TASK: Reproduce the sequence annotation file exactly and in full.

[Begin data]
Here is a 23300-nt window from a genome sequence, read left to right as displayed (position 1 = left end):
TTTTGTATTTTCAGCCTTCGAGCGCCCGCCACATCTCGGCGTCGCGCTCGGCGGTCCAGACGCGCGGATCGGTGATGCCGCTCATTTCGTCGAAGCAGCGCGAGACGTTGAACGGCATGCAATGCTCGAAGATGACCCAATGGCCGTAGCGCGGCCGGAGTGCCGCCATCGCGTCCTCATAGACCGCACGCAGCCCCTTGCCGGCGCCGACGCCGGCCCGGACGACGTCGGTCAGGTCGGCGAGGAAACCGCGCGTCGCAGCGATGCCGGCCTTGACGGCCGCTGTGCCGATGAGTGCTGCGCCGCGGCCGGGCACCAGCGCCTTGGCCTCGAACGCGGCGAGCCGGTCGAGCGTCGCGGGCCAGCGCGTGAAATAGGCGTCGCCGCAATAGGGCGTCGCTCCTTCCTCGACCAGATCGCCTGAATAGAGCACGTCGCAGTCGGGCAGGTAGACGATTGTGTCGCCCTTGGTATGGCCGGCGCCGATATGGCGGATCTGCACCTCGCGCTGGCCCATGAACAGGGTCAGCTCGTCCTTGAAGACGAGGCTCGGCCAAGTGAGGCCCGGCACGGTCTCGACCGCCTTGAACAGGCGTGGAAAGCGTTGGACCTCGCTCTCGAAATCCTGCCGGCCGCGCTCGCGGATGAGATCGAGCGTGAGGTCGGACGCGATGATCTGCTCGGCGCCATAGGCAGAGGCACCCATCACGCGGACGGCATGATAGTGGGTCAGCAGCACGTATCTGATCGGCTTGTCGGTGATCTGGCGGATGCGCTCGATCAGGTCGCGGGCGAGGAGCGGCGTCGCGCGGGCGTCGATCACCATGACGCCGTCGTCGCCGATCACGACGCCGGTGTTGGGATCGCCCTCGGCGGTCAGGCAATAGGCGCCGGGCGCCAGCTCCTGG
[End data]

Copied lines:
Here is a 23300-nt window from a genome sequence, read left to right as displayed (position 1 = left end):
TTTTGTATTTTCAGCCTTCGAGCGCCCGCCACATCTCGGCGTCGCGCTCGGCGGTCCAGACGCGCGGATCGGTGATGCCGCTCATTTCGTCGAAGCAGCGCGAGACGTTGAACGGCATGCAATGCTCGAAGATGACCCAATGGCCGTAGCGCGGCCGGAGTGCCGCCATCGCGTCCTCATAGACCGCACGCAGCCCCTTGCCGGCGCCGACGCCGGCCCGGACGACGTCGGTCAGGTCGGCGAGGAAACCGCGCGTCGCAGCGATGCCGGCCTTGACGGCCGCTGTGCCGATGAGTGCTGCGCCGCGGCCGGGCACCAGCGCCTTGGCCTCGAACGCGGCGAGCCGGTCGAGCGTCGCGGGCCAGCGCGTGAAATAGGCGTCGCCGCAATAGGGCGTCGCTCCTTCCTCGACCAGATCGCCTGAATAGAGCACGTCGCAGTCGGGCAGGTAGACGATTGTGTCGCCCTTGGTATGGCCGGCGCCGATATGGCGGATCTGCACCTCGCGCTGGCCCATGAACAGGGTCAGCTCGTCCTTGAAGACGAGGCTCGGCCAAGTGAGGCCCGGCACGGTCTCGACCGCCTTGAACAGGCGTGGAAAGCGTTGGACCTCGCTCTCGAAATCCTGCCGGCCGCGCTCGCGGATGAGATCGAGCGTGAGGTCGGACGCGATGATCTGCTCGGCGCCATAGGCAGAGGCACCCATCACGCGGACGGCATGATAGTGGGTCAGCAGCACGTATCTGATCGGCTTGTCGGTGATCTGGCGGATGCGCTCGATCAGGTCGCGGGCGAGGAGCGGCGTCGCGCGGGCGTCGATCACCATGACGCCGTCGTCGCCGATCACGACGCCGGTGTTGGGATCGCCCTCGGCGGTCAGGCAATAGGCGCCGGGCGCCAGCTCCTGG